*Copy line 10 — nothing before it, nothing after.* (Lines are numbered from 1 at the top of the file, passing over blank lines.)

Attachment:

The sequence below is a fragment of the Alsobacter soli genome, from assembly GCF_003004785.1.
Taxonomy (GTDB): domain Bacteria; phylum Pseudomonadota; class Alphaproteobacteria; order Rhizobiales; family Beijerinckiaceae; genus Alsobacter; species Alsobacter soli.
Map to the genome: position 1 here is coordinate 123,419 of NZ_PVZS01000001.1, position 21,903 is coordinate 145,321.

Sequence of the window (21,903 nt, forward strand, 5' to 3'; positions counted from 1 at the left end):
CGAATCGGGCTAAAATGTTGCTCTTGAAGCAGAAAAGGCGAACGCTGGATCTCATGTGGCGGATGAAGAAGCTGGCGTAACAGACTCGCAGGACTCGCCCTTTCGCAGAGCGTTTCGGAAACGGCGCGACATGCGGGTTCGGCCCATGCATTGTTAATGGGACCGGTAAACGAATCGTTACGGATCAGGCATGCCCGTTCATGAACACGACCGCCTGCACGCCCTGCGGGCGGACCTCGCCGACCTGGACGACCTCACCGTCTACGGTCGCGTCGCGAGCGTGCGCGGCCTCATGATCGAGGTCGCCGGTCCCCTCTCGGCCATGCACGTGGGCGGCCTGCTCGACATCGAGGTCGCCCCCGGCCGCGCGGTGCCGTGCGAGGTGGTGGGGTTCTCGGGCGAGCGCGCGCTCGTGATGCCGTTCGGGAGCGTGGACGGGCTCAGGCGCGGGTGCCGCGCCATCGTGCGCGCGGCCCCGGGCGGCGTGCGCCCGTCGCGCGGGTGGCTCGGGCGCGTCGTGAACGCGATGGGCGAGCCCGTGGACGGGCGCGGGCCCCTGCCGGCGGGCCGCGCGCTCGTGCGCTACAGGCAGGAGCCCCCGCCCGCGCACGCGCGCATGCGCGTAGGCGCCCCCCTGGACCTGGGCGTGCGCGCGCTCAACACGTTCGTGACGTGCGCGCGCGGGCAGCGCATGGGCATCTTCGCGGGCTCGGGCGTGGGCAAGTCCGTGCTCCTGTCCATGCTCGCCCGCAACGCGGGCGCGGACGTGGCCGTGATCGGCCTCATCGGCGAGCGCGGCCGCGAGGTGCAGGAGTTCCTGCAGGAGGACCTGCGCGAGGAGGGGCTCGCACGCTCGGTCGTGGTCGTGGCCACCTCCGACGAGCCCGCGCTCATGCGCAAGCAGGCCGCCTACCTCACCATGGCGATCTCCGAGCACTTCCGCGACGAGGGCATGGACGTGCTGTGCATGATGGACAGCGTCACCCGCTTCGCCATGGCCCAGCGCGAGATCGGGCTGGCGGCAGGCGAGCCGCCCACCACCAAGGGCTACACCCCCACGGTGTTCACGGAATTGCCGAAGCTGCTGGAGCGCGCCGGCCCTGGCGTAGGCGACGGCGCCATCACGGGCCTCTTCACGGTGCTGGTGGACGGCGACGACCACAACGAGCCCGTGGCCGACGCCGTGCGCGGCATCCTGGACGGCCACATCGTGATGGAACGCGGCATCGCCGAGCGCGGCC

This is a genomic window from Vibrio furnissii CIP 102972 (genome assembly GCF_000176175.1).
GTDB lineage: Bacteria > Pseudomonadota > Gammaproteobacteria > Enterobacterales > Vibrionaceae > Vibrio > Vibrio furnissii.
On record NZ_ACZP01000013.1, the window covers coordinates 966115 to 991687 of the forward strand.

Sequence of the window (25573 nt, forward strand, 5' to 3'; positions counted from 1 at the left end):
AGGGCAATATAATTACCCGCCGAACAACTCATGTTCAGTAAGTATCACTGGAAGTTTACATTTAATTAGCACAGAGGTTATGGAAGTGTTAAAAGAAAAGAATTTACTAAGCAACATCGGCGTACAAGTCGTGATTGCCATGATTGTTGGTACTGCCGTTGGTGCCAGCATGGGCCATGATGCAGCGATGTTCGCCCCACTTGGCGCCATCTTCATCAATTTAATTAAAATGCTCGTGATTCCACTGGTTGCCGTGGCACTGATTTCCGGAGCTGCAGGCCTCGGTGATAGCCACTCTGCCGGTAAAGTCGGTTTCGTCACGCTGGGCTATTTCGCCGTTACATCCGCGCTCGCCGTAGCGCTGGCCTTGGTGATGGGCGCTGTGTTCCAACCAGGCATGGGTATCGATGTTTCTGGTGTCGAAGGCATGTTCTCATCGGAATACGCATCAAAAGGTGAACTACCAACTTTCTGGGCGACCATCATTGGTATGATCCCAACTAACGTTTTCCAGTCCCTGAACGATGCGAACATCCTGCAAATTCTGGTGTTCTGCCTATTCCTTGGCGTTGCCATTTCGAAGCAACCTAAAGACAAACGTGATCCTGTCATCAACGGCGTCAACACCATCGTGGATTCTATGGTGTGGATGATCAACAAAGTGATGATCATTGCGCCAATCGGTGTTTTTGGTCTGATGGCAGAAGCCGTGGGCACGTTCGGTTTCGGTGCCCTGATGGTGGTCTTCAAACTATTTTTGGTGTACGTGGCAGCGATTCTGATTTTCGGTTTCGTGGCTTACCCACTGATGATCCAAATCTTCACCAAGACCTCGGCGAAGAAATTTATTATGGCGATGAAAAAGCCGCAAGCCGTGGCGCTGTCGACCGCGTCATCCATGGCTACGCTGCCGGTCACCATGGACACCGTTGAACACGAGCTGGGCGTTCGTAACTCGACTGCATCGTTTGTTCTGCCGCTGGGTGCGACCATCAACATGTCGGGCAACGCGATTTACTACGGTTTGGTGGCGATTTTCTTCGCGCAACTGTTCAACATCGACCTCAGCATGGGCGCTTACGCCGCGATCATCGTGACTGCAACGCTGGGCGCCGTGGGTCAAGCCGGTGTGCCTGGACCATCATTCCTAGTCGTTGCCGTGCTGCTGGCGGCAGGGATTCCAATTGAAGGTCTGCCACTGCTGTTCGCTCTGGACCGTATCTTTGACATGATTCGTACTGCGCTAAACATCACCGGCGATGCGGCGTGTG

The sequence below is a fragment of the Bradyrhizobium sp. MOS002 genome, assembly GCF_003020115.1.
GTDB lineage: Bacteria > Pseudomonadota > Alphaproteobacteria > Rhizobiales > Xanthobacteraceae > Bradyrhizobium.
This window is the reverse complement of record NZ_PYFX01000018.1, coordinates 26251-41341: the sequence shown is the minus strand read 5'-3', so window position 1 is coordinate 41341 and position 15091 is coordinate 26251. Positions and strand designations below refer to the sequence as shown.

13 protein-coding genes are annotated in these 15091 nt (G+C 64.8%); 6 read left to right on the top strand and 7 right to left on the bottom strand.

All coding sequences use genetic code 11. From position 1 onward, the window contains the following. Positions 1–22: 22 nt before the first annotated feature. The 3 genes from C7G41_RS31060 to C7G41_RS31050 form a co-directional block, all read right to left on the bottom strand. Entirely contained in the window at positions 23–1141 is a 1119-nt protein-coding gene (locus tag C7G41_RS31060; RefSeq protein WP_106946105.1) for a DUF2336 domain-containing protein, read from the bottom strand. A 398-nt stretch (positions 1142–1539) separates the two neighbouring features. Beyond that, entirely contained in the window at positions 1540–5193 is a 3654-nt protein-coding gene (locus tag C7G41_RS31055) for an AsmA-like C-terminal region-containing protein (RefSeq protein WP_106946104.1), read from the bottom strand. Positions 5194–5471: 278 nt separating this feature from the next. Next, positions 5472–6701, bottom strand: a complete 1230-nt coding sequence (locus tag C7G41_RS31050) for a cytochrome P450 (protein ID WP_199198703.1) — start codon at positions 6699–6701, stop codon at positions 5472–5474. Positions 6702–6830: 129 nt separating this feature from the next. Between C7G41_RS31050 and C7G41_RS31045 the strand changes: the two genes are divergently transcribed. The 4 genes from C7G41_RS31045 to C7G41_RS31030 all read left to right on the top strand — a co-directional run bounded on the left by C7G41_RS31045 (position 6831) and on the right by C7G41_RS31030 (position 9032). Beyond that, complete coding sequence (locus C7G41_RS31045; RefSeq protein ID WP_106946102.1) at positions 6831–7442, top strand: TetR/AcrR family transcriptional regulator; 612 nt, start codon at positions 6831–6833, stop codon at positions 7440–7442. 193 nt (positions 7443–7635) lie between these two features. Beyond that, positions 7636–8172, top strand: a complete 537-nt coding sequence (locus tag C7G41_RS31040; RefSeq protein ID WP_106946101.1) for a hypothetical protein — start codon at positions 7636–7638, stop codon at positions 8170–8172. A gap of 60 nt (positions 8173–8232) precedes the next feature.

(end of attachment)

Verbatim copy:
AGGGCAATATAATTACCCGCCGAACAACTCATGTTCAGTAAGTATCACTGGAAGTTTACATTTAATTAGCACAGAGGTTATGGAAGTGTTAAAAGAAAAGAATTTACTAAGCAACATCGGCGTACAAGTCGTGATTGCCATGATTGTTGGTACTGCCGTTGGTGCCAGCATGGGCCATGATGCAGCGATGTTCGCCCCACTTGGCGCCATCTTCATCAATTTAATTAAAATGCTCGTGATTCCACTGGTTGCCGTGGCACTGATTTCCGGAGCTGCAGGCCTCGGTGATAGCCACTCTGCCGGTAAAGTCGGTTTCGTCACGCTGGGCTATTTCGCCGTTACATCCGCGCTCGCCGTAGCGCTGGCCTTGGTGATGGGCGCTGTGTTCCAACCAGGCATGGGTATCGATGTTTCTGGTGTCGAAGGCATGTTCTCATCGGAATACGCATCAAAAGGTGAACTACCAACTTTCTGGGCGACCATCATTGGTATGATCCCAACTAACGTTTTCCAGTCCCTGAACGATGCGAACATCCTGCAAATTCTGGTGTTCTGCCTATTCCTTGGCGTTGCCATTTCGAAGCAACCTAAAGACAAACGTGATCCTGTCATCAACGGCGTCAACACCATCGTGGATTCTATGGTGTGGATGATCAACAAAGTGATGATCATTGCGCCAATCGGTGTTTTTGGTCTGATGGCAGAAGCCGTGGGCACGTTCGGTTTCGGTGCCCTGATGGTGGTCTTCAAACTATTTTTGGTGTACGTGGCAGCGATTCTGATTTTCGGTTTCGTGGCTTACCCACTGATGATCCAAATCTTCACCAAGACCTCGGCGAAGAAATTTATTATGGCGATGAAAAAGCCGCAAGCCGTGGCGCTGTCGACCGCGTCATCCATGGCTACGCTGCCGGTCACCATGGACACCGTTGAACACGAGCTGGGCGTTCGTAACTCGACTGCATCGTTTGTTCTGCCGCTGGGTGCGACCATCAACATGTCGGGCAACGCGATTTACTACGGTTTGGTGGCGATTTTCTTCGCGCAACTGTTCAACATCGACCTCAGCATGGGCGCTTACGCCGCGATCATCGTGACTGCAACGCTGGGCGCCGTGGGTCAAGCCGGTGTGCCTGGACCATCATTCCTAGTCGTTGCCGTGCTGCTGGCGGCAGGGATTCCAATTGAAGGTCTGCCACTGCTGTTCGCTCTGGACCGTATCTTTGACATGATTCGTACTGCGCTAAACATCACCGGCGATGCGGCGTGTG